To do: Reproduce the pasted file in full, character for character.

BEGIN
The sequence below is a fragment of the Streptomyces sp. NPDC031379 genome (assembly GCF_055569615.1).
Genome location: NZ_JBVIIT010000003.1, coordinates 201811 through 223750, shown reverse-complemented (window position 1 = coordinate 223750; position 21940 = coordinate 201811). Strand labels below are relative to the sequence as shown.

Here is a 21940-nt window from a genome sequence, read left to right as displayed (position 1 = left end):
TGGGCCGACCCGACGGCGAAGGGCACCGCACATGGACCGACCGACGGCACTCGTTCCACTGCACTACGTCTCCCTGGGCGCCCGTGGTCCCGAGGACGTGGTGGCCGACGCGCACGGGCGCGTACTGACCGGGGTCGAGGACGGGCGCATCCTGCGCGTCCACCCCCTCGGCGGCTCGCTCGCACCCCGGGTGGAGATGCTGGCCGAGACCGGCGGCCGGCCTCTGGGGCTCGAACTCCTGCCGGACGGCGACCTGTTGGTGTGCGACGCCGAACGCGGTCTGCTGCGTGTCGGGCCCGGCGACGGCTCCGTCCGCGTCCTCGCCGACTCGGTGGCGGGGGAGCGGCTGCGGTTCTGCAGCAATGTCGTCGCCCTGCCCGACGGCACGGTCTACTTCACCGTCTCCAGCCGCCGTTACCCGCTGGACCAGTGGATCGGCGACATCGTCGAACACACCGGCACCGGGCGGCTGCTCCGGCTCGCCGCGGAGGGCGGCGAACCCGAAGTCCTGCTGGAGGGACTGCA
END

The sequence below is a fragment of the Streptomyces sp. NPDC031379 genome (assembly GCF_055569615.1).
Genome location: NZ_JBVIIT010000003.1, coordinates 201811 through 223750, shown reverse-complemented (window position 1 = coordinate 223750; position 21940 = coordinate 201811). Strand labels below are relative to the sequence as shown.

Here is a 21940-nt window from a genome sequence, read left to right as displayed (position 1 = left end):
TGGGCCGACCCGACGGCGAAGGGCACCGCACATGGACCGACCGACGGCACTCGTTCCACTGCACTACGTCTCCCTGGGCGCCCGTGGTCCCGAGGACGTGGTGGCCGACGCGCACGGGCGCGTACTGACCGGGGTCGAGGACGGGCGCATCCTGCGCGTCCACCCCCTCGGCGGCTCGCTCGCACCCCGGGTGGAGATGCTGGCCGAGACCGGCGGCCGGCCTCTGGGGCTCGAACTCCTGCCGGACGGCGACCTGTTGGTGTGCGACGCCGAACGCGGTCTGCTGCGTGTCGGGCCCGGCGACGGCTCCGTCCGCGTCCTCGCCGACTCGGTGGCGGGGGAGCGGCTGCGGTTCTGCAGCAATGTCGTCGCCCTGCCCGACGGCACGGTCTACTTCACCGTCTCCAGCCGCCGTTACCCGCTGGACCAGTGGATCGGCGACATCGTCGAACACACCGGCACCGGGCGGCTGCTCCGGCTCGCCGCGGAGGGCGGCGAACCCGAAGTCCTGCTGGAGGGACTGCA